Imagine a repeat of the darkest moments of the Great Recession, and major banks are failing quickly, as exemplified by Lehman Brothers’ bankruptcy filing in September 2008. If this happens again, Congress has ensured the next time will be different – and potentially worse.
James H M Sprayregen and Stephen E Hessler of Kirkland & Ellis LLP share their thoughts on 'too big to fail' banking structures.
Global economic contagion may result when the biggest financial companies slide towards insolvency and prompt counterparties to take destabilising actions to save themselves. In the aftermath of the collapse of Lehman, the United States Congress mandated in the Dodd-Frank Act that distressed “systemically important” institutions must be liquidated in a regulatory proceeding administered by the Federal Deposit Insurance Corporation (FDIC), outside the established legal landscape of the Bankruptcy Code as applied by bankruptcy courts.
The Federal Reserve, as required by Dodd-Frank, is presently studying the efficacy of the Act’s “orderly liquidation authority” as compared with the Bankruptcy Code’s regime. We submit that the hallmark of any restructuring regime must be clear rules administered by an impartial tribunal. In stark contrast, the wide-ranging and ill-defined discretion granted to regulators by Title II will promote the moral hazard and the uncertainty that Dodd-Frank was intended to combat.
Moral hazard results when commercial parties are incentivised to take increasingly speculative risks, believing they will enjoy significant gains if an investment succeeds, but the government will shield them from excessive losses if it fails. Dodd-Frank authorises the FDIC to make dissimilar distributions to creditors in similar situations. Further, the Treasury Department may loan the FDIC the funds necessary to administer liquidation, with repayment to come from asset sale proceeds, but any shortfall will be remedied by assessments on third-party financial companies. In other words, Dodd-Frank gives the FDIC the discretion (and latitude) to provide some (but not all) creditors par recoveries, if necessary to stabilise the economy, according to prevailing political and regulatory priorities.
Too much discretion generates uncertainty, which is especially problematic for markets attempting to divine the likely actions of political institutions. As the distress of a financial company deepens, politically powerful investors, convinced they can leverage their influence with government officials, may hold or even increase their positions. But less connected, or even politically unpopular, counterparties may perceive they are at risk of dissimilar treatment and rush to unwind or protect their position (such as by demanding more collateral be posted). It is ironic that the spectre of intervention by the FDIC, whose mission is to ensure public confidence in the safety of retail deposits, may trigger a classic run on the banks by putting enormous pressure on distressed financial companies.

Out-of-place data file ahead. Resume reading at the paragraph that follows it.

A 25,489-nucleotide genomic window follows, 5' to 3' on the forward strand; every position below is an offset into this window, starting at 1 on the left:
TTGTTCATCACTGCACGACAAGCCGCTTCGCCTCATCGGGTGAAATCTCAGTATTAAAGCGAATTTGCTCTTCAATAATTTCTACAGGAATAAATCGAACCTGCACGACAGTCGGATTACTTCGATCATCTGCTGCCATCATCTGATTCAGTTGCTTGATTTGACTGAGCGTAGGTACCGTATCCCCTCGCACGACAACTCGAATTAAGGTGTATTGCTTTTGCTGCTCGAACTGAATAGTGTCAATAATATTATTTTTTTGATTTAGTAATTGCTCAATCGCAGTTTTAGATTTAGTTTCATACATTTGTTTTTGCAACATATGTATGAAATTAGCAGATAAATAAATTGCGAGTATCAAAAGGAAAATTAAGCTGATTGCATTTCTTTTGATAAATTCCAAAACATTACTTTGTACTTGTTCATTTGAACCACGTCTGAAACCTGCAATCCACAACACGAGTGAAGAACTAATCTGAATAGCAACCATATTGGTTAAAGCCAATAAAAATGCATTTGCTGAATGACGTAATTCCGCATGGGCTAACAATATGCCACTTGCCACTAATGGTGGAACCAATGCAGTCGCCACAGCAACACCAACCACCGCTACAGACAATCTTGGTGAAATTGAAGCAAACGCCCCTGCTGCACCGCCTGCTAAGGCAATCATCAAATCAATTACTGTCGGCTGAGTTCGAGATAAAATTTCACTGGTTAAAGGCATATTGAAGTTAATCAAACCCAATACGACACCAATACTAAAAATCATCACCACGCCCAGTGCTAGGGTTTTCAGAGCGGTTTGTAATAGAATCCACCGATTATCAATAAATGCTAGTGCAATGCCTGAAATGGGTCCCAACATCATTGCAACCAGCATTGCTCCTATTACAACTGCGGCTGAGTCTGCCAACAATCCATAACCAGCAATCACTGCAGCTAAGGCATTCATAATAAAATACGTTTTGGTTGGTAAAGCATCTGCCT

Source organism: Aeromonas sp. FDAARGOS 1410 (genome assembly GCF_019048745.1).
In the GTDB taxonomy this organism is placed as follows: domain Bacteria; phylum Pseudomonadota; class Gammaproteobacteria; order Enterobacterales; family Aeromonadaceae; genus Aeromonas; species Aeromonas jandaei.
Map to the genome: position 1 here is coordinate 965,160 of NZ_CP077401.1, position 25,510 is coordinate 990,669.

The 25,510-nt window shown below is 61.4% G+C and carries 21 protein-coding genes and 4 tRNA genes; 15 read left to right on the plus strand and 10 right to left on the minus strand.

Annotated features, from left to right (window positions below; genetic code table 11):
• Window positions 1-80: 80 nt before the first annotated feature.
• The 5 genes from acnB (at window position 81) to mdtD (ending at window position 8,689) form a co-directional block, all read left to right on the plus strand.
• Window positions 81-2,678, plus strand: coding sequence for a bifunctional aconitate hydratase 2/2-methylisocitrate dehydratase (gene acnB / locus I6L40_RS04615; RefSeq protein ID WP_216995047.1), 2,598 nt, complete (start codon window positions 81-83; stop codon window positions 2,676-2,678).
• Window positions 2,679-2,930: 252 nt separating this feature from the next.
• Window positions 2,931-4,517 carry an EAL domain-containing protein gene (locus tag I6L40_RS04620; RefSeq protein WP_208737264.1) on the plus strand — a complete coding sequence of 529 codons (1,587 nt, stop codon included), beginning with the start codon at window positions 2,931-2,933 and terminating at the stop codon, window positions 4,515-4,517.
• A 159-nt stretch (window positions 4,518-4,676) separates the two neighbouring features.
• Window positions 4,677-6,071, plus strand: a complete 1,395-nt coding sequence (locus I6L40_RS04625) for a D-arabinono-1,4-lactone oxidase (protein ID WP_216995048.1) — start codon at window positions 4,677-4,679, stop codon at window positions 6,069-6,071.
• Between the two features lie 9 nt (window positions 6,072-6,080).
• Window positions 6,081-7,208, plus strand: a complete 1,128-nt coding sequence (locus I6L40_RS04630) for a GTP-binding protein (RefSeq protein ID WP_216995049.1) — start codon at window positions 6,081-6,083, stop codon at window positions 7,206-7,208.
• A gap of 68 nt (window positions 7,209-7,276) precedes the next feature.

That said, Congress should enact relatively discrete modifications to the Bankruptcy Code to liquidate or reorganise systemically important financial companies more effectively. Regulators should be permitted to appear and advance their oversight responsibilities. Courts should be authorised to consider the “public interest” when reviewing a financial company’s reorganisation decisions. And certain experienced bankruptcy judges should be the arbiters of financial company resolutions.
The Bankruptcy Code already provides that, upon a filing, contract counterparties are automatically stayed from terminating their agreements with the debtor – except for counterparties to most derivatives, which are generally exempt from the stay. Congress should eliminate most, if not all, of these exceptions, which dissuade management from contemplating bankruptcy while value erodes and reorganisation options diminish. And if a filing does occur, there may be chaos as the outset, as derivatives counterparties terminate and enforce their rights in the debtor’s assets.
Lastly, Dodd-Frank does contain some helpful measures that should be incorporated into the Bankruptcy Code. The distinct size and need for capital of financial companies may mean that the US government is the only lender with a balance sheet large enough to provide debtor-in-possession (DIP) financing. Dodd-Frank permits the Treasury Department to loan the FDIC the amounts needed to administer an orderly resolution. The Bankruptcy Code should be modified for the special circumstances of the government as DIP lender and a failed financial company as borrower.
Dodd-Frank also allows for immediate distributions to creditors, to mitigate the systemic impact of delayed recoveries. Bankruptcy courts sometimes permit advance payments to creditors under the judicially created “doctrine of necessity.” But explicitly authorising the practice within the Code may provide valuable reassurance to short-term creditors and guard against a bankruptcy causing contagion.
With these reforms to the Bankruptcy Code, Congress can further improve the reorganisation (or, if necessary, liquidation) regime that is already the most tested and effective in the world and further restore the responsible functioning of financial companies by repealing Dodd-Frank’s “orderly liquidation authority” or minimising any possibility of its invocation.